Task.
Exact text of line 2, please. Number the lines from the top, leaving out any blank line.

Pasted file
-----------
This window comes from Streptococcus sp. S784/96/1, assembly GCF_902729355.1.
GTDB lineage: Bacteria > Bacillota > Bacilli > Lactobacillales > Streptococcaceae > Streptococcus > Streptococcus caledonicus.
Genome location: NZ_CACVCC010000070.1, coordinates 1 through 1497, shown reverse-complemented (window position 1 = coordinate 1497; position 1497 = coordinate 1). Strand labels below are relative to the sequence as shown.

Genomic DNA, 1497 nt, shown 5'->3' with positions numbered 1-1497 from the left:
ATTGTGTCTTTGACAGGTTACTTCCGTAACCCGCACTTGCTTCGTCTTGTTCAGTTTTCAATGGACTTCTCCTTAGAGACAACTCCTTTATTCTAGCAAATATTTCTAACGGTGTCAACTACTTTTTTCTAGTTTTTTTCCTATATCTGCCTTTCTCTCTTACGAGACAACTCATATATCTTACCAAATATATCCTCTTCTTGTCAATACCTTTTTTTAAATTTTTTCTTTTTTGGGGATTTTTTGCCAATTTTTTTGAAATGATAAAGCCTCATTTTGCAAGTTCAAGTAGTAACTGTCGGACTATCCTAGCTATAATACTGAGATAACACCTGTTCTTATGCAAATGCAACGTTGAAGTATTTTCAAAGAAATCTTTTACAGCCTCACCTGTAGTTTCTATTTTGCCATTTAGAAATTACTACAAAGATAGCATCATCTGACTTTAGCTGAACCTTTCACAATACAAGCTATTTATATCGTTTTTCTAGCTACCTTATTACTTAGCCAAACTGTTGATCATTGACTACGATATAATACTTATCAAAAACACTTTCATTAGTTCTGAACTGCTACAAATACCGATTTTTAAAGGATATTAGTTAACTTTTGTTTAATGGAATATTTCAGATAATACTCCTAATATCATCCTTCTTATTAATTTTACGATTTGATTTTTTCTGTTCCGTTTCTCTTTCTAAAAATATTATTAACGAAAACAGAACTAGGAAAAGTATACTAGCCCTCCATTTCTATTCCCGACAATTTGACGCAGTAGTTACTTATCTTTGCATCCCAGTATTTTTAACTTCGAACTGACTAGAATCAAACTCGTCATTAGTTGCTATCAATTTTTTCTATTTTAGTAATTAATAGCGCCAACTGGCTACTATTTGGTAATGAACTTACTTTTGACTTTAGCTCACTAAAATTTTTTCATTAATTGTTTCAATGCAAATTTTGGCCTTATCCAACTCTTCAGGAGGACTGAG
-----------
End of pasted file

GTDB lineage: Bacteria > Bacillota > Bacilli > Lactobacillales > Streptococcaceae > Streptococcus > Streptococcus caledonicus.